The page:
“I picked up my field glasses and swept the moor to make sure. The moor was empty as the sky. Picnickers did not come here. The place was hard to find. . . .I knew I should see nothing! But that voice had sounded within 20 yards of me. It was not the voice of anyone over in the camp yonder. No one there called me Tommy and no one I could recall had a voice like that . . . small, clear, faintly mocking,’ pitched high. It was not a woman’s voice, not a child’s voice. It might be that of a youth, or a man’s falsetto. Had I been honored by a visit from a pixy?”
Dr. Wood went back to the place next day:
“The weather was more steamingly hot than ever. Dartmoor was asleep. So were the bees, the hawks, the wind, the tors. An hour went by — an hour and a half. The shadows shifted. The sun moved. . . . And then I heard the last thing I expected to hear . . . music in the air! It was overhead, faint as a breath. It died away, came back’ louder, over me, swaying like a censer that dips. It lasted 20 minutes. Portable wireless sets were unknown in 1922. My field glasses assured me no picnickers were in sight. It was not a gramophone nor was it an illusory noise in my ears. This music was essentially harmonic, not a melody nor an air. It sounded like the weaving together of tenuous fairy sounds. I listened with every faculty drawn out to an intensity.”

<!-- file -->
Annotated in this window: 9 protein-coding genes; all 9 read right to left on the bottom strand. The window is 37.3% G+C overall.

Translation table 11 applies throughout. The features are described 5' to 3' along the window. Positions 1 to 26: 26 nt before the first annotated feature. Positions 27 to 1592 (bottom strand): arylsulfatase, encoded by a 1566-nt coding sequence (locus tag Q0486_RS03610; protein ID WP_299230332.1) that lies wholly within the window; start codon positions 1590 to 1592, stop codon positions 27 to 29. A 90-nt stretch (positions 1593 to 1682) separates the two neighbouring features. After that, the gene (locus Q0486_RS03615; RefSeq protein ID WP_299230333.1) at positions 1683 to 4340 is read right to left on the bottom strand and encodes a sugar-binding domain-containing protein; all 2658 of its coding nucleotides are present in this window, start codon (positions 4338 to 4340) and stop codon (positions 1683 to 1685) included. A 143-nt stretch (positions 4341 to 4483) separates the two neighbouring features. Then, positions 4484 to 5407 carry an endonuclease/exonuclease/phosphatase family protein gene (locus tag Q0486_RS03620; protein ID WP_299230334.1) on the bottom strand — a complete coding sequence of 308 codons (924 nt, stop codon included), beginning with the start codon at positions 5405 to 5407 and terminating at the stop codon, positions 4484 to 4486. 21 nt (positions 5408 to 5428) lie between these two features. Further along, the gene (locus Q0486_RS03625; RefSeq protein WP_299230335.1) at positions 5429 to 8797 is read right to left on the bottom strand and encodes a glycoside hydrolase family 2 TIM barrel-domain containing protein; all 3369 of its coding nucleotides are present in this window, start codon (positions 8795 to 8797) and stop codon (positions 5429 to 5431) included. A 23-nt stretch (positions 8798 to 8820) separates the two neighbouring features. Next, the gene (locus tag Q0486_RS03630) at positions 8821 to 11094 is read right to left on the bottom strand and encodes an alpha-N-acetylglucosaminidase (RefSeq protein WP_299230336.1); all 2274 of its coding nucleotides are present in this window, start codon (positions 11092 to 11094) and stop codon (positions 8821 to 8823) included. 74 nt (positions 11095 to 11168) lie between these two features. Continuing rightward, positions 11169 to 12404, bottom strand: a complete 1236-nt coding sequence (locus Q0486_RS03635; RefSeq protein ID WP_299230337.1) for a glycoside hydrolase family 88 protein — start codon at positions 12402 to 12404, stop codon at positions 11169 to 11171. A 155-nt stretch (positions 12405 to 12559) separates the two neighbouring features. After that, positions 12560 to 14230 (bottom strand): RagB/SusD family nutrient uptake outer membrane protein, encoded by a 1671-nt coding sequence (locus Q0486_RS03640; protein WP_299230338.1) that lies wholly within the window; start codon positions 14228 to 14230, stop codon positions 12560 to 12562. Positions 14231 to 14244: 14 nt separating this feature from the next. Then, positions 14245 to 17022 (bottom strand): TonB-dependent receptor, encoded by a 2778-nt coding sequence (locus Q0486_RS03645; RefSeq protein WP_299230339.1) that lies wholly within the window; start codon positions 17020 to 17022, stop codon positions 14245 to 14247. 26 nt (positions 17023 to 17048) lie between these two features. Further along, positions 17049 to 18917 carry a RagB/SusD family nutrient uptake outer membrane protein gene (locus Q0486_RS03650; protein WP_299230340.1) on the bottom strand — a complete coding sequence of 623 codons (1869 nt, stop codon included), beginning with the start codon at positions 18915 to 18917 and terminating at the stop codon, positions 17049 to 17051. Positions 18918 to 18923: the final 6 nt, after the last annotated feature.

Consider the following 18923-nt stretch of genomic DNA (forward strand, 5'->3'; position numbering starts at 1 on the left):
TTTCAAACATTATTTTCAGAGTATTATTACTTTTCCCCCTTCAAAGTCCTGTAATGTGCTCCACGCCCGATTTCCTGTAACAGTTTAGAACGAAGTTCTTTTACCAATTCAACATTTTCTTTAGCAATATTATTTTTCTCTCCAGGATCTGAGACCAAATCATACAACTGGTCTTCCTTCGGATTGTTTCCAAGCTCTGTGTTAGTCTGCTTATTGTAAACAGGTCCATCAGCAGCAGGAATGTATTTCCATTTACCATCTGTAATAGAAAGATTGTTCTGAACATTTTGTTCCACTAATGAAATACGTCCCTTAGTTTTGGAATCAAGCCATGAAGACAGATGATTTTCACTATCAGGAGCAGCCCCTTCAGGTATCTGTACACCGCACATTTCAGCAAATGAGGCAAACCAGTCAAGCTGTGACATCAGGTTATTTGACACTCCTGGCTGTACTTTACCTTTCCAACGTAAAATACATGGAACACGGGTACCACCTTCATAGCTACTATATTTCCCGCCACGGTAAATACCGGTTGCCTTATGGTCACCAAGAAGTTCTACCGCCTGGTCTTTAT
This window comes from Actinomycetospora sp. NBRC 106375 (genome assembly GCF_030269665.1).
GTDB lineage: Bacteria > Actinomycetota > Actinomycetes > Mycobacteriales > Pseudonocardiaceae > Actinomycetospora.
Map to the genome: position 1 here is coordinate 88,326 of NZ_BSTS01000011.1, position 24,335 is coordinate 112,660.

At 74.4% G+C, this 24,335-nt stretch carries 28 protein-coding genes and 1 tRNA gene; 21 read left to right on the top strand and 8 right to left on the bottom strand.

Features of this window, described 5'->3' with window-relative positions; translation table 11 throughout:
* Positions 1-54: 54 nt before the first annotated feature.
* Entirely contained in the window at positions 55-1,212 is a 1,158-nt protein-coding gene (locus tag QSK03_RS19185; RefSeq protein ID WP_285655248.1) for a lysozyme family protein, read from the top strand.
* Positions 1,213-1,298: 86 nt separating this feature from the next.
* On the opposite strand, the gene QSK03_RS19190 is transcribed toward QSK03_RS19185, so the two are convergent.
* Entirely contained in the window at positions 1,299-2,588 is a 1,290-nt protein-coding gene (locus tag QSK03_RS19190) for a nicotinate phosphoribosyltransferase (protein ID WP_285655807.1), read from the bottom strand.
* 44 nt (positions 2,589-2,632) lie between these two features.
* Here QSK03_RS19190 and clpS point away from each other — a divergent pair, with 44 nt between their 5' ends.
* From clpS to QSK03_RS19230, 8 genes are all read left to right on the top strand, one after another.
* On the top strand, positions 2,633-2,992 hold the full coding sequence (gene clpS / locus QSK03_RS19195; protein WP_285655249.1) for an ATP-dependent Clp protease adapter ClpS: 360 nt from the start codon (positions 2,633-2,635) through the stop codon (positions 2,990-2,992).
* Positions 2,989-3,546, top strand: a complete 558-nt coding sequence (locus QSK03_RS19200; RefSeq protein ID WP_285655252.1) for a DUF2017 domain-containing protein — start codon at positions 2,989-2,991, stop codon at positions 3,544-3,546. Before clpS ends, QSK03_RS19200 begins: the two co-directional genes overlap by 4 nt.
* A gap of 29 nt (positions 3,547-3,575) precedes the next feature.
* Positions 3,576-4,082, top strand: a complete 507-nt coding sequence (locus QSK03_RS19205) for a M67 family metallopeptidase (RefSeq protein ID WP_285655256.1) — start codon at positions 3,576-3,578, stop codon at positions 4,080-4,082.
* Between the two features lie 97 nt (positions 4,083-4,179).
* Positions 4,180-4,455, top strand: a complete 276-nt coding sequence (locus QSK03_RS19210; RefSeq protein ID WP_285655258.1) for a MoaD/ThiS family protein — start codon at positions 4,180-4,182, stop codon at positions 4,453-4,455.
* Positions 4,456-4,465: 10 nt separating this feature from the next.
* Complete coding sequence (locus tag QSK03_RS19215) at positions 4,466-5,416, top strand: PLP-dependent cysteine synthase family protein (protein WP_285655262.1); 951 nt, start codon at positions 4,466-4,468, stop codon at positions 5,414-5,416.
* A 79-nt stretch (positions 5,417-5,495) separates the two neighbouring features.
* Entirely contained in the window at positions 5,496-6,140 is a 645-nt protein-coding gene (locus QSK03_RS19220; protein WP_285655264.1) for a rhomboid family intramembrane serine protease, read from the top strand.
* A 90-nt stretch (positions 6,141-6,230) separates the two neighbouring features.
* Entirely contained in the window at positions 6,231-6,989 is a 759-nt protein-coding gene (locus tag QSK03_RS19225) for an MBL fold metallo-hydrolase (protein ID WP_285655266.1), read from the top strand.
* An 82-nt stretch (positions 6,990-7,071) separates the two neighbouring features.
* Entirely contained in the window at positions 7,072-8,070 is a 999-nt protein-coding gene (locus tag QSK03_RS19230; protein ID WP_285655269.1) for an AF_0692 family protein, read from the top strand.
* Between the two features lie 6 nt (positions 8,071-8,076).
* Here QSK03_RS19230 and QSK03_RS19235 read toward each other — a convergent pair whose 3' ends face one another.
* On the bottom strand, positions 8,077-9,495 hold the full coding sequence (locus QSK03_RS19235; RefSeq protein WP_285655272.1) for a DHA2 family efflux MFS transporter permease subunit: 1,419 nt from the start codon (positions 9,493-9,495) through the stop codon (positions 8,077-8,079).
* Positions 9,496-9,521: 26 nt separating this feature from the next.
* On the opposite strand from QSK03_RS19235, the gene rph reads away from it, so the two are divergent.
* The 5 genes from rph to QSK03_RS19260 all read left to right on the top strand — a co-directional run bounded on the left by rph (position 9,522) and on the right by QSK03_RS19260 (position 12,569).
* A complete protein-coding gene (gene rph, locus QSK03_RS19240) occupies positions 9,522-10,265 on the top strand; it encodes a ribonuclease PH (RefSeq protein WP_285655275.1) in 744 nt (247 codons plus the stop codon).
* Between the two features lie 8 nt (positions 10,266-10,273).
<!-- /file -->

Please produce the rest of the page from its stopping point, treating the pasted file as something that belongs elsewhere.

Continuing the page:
Dr. Wood wrote down what he heard:
“I am prepared to say on oath that what I wrote down is so close to the original that the authors themselves would not know the difference. . . . The music drifted into silence. No more came, then or since. I was reasonably certain that I had been deliberately encouraged to listen to the supernatural. The camp agreed with me. They knew their Dartmoor! And if you feel yourself skeptical —just you get yourself lost on this moor somewhere between Shovel Down and Tavy Head. That will teach you to respect the old ones!”
I have included a copy of the elfin harmony that Dr. Wood took down on lonely Dartmoor, Devon, that summer of 1922. If the reader has a violin or a piano he or she can play it and hear what Dr. Wood heard.
An old volume on the Fairy and Folk Tales of the Irish peasantry quotes what the writer, Groker, calls “a piece of very ancient music”. Mr. Robert Kirk, minister of Aberfoyle, Scotland, wrote in 1691, “The fairies speak but little and that by way of whistling clear not rough.” (A manuscript in the Advocates’ Library, Edinburgh).
The well-known English Poet Laureate, John Masefield, said that when he was in Ireland he was told by folk, who heard fairy music, that it “was like a waving in the air.”
Not long ago a man living in Toronto, Canada — formerly a telegraphist on the Canadian Pacific Railroad — wrote me: